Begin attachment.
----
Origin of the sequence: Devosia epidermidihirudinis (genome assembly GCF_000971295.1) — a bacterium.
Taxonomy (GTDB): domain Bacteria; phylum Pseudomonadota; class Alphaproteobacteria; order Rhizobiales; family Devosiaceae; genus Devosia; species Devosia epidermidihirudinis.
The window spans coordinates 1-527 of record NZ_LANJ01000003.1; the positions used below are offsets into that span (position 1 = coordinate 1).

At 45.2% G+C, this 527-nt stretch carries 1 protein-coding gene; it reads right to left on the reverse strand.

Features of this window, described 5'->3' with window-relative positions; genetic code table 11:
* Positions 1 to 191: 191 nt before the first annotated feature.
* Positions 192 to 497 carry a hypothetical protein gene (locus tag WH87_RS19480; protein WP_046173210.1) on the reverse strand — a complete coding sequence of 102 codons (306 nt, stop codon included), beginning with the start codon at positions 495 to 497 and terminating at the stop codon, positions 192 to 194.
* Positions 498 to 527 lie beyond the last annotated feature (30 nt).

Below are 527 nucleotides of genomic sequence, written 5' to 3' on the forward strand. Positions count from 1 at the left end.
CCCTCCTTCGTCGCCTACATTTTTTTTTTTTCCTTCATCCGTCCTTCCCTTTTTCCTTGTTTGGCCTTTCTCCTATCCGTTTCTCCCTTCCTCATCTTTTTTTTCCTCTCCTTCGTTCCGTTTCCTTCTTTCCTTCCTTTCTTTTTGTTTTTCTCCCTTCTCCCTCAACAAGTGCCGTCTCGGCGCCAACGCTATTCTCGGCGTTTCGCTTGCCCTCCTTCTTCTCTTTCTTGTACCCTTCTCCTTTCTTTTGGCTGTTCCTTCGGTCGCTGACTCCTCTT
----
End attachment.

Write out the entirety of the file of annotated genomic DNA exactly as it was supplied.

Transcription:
Origin of the sequence: Devosia epidermidihirudinis (genome assembly GCF_000971295.1) — a bacterium.
Taxonomy (GTDB): domain Bacteria; phylum Pseudomonadota; class Alphaproteobacteria; order Rhizobiales; family Devosiaceae; genus Devosia; species Devosia epidermidihirudinis.
The window spans coordinates 1-527 of record NZ_LANJ01000003.1; the positions used below are offsets into that span (position 1 = coordinate 1).

At 45.2% G+C, this 527-nt stretch carries 1 protein-coding gene; it reads right to left on the reverse strand.

Features of this window, described 5'->3' with window-relative positions; genetic code table 11:
* Positions 1 to 191: 191 nt before the first annotated feature.
* Positions 192 to 497 carry a hypothetical protein gene (locus tag WH87_RS19480; protein WP_046173210.1) on the reverse strand — a complete coding sequence of 102 codons (306 nt, stop codon included), beginning with the start codon at positions 495 to 497 and terminating at the stop codon, positions 192 to 194.
* Positions 498 to 527 lie beyond the last annotated feature (30 nt).

Below are 527 nucleotides of genomic sequence, written 5' to 3' on the forward strand. Positions count from 1 at the left end.
CCCTCCTTCGTCGCCTACATTTTTTTTTTTTCCTTCATCCGTCCTTCCCTTTTTCCTTGTTTGGCCTTTCTCCTATCCGTTTCTCCCTTCCTCATCTTTTTTTTCCTCTCCTTCGTTCCGTTTCCTTCTTTCCTTCCTTTCTTTTTGTTTTTCTCCCTTCTCCCTCAACAAGTGCCGTCTCGGCGCCAACGCTATTCTCGGCGTTTCGCTTGCCCTCCTTCTTCTCTTTCTTGTACCCTTCTCCTTTCTTTTGGCTGTTCCTTCGGTCGCTGACTCCTCTT